The Biggest Nuclear Bomb Ever Detonated Was Nearly Useless in a War
One Tsar Bomb alone could burn down West Germany—if it could get there.
Key Point: NATO fighters would shoot the lumbering plane out of the sky long before it had a chance to drop its huge bomb.
On July 10, 1961 Soviet Premier Nikita Khrushchev summoned the USSR's top nuclear weaponeers and told them to promptly resume nuclear testing. After roughing up America's young new President Kennedy at a Vienna summit in June, Khrushchev was in a mood, according to Andrei Sakharov, to “show the imperialists what we can do.”
For two years while their country joined the United States and the United Kingdom in a voluntary moratorium on nuclear tests, Soviet nuclear scientists, including Andrei Sakharov, the “father of the Soviet hydrogen bomb,” developed and refined new weapon concepts and designs. Now they had to deliver big results in very short order. Khrushchev wanted a political spectacle to shock and awe the West, and it had better go right.
The Communist Party's 22nd Congress in October 1961 required something special. It isn't clear who proposed a 100-megaton bomb—Khrushchev or the weaponeers—but at the premier's command the most powerful nuclear weapon ever built had to be ready in only four months.
Such a huge bomb came about only because Soviet scientists had a good idea about how to proceed. As Carey Sublette of the Nuclear Weapons Archive website explains, “It is safe to assume that the 100 Mt bomb was a very conservative design - one that pushed no technical envelopes save for size. The two principal reasons for thinking this are the extremely compressed development schedule, and the very high profile of the test.”
High-profile indeed. Khrushchev's next move came on August 13, 1961, when East Germany began erecting the Berlin Wall. On August 31 the Premier announced the giant new bomb and the abrupt end to the USSR's voluntary moratorium; a Soviet atmospheric nuclear test followed the day after. The US responded in kind within the month.
With the Cold War escalating no time was spared. Andrei Sakharov's team at Arzamas-16, the "USSR's Los Alamos," skipped the careful mathematical analysis require for H-bomb design and worked out "Big Ivan" on the fly using approximations. At the time the largest device the Soviets had tested yielded much lower, so to achieve 100 megatons Sakharov's team used clustering and staging.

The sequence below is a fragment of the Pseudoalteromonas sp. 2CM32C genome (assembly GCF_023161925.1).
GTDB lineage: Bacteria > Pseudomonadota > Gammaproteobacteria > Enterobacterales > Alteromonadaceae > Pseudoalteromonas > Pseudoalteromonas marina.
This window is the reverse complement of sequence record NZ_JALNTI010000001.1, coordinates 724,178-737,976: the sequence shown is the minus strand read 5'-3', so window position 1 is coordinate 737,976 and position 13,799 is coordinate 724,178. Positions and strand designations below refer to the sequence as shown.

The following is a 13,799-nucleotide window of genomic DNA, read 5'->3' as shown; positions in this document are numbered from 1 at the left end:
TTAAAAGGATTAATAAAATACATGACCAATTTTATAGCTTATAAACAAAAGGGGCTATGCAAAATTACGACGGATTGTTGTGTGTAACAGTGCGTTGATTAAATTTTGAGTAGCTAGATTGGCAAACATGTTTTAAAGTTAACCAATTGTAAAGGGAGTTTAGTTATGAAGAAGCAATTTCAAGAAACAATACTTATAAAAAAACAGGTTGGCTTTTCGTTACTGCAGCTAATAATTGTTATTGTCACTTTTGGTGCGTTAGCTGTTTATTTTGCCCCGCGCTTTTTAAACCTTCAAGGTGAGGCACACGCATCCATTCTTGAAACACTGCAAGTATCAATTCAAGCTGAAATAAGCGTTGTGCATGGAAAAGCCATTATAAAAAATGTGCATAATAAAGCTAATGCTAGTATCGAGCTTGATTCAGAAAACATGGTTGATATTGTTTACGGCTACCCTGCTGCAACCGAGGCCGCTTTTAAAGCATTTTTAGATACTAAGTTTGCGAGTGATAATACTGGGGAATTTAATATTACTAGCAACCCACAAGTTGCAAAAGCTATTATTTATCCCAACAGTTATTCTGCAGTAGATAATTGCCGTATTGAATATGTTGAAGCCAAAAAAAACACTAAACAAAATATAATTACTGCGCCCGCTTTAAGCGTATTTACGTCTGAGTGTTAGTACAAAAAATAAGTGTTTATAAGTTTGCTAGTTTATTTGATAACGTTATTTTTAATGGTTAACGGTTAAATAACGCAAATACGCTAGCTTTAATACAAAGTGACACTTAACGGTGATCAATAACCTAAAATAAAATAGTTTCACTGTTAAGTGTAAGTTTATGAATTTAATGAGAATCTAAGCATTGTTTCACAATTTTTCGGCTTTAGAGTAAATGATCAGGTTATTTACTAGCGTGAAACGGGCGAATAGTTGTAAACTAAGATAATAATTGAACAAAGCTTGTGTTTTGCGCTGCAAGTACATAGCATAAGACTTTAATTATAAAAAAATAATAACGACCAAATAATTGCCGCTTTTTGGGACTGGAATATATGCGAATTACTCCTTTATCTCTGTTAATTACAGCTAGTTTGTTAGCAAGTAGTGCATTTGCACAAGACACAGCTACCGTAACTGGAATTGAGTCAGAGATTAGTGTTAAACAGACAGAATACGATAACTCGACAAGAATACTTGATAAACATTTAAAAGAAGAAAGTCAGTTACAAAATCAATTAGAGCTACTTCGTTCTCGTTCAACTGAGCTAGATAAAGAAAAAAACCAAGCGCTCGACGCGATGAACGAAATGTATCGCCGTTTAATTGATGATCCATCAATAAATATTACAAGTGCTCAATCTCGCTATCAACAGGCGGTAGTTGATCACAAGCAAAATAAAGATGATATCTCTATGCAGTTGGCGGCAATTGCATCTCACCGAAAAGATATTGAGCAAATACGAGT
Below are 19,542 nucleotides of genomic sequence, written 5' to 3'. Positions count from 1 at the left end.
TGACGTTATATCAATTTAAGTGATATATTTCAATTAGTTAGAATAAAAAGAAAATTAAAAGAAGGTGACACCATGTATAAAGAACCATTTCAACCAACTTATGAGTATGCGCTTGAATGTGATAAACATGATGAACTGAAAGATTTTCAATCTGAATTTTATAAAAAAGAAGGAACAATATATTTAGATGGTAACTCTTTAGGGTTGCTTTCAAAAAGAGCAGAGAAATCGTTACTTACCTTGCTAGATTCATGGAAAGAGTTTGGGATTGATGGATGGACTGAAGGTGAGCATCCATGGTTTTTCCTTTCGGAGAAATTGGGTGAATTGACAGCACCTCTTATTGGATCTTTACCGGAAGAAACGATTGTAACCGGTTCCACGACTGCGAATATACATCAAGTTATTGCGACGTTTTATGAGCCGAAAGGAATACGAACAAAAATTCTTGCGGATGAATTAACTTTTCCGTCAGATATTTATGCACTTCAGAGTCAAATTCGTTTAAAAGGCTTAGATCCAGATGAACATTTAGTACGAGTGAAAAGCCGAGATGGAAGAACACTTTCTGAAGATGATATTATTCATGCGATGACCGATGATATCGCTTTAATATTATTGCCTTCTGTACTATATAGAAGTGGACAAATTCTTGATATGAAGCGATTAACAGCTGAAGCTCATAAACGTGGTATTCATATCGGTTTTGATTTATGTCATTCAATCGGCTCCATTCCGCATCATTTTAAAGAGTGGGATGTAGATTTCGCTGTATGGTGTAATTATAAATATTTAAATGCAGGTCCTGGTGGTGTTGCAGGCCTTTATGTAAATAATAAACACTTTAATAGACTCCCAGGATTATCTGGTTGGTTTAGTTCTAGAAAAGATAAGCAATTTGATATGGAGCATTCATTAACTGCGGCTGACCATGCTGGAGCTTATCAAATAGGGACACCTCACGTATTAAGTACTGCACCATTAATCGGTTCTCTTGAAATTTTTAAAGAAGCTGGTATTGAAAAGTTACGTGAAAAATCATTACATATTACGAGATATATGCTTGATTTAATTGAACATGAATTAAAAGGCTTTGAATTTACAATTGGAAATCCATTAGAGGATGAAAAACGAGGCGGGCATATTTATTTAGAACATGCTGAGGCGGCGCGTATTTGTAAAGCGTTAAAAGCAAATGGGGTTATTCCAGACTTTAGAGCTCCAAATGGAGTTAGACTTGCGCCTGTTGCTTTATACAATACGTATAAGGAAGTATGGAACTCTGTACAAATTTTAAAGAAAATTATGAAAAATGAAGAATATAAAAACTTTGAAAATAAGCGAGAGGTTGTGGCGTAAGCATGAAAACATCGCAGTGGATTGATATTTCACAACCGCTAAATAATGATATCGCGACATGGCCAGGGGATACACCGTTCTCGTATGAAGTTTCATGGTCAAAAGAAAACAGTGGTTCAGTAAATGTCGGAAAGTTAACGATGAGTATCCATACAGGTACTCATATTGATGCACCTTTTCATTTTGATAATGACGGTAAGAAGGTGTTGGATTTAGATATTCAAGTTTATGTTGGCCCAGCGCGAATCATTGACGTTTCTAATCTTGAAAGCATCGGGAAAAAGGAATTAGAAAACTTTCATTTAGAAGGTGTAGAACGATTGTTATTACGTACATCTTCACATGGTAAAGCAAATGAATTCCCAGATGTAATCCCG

By ganging together eight or more smaller H-bombs and mating them to clusters of thermonuclear fuel capsules, a really big bomb could be built without any new technology. The resulting weapon was enormous, an unsophisticated kludge but a robust one. It had to be—failure was not an option.
It even looked like a bomb was supposed to—just much, much bigger. Like Russia's gigantic Tsar Bell and Tsar Cannon, this would be the Tsar Bomb.
Multi-megaton thermonuclear weapons rely on staging. A first-stage fission device generates the heat, pressure and radiation to ignite nuclear fusion in a second-stage fuel vessel, and the more fusion fuel, the bigger the reaction. A third stage can be added by cladding the second stage in weapons-grade uranium metal—the fusion reaction induces nuclear fission in the uranium cladding and adds many megatons of yield. All-up three-stage thermonuclear weapons can be very dirty bombs, with more than half their power coming from fission—resulting in vast amounts of fallout.
The gigantic weapon—over 26 feet long, nearly seven feet in diameter and 27 tons mass—was designed, engineered and fabricated all at once. Assembly and component testing took place inside a workshop constructed over a railroad flatcar. When it was ready a locomotive towed it to the airfield for loading into a specially-modified Tupolev Tu-95N "Bear A" bomber.
Painted a special white reflective white to reduce flash damage from the explosion, the big Tu-95N turboprop bomber was still too small to carry Big Ivan internally. Its bomb bay doors were removed and sections of fuselage cut away to mount the bomb halfway inside the plane, like a giant engorged remora.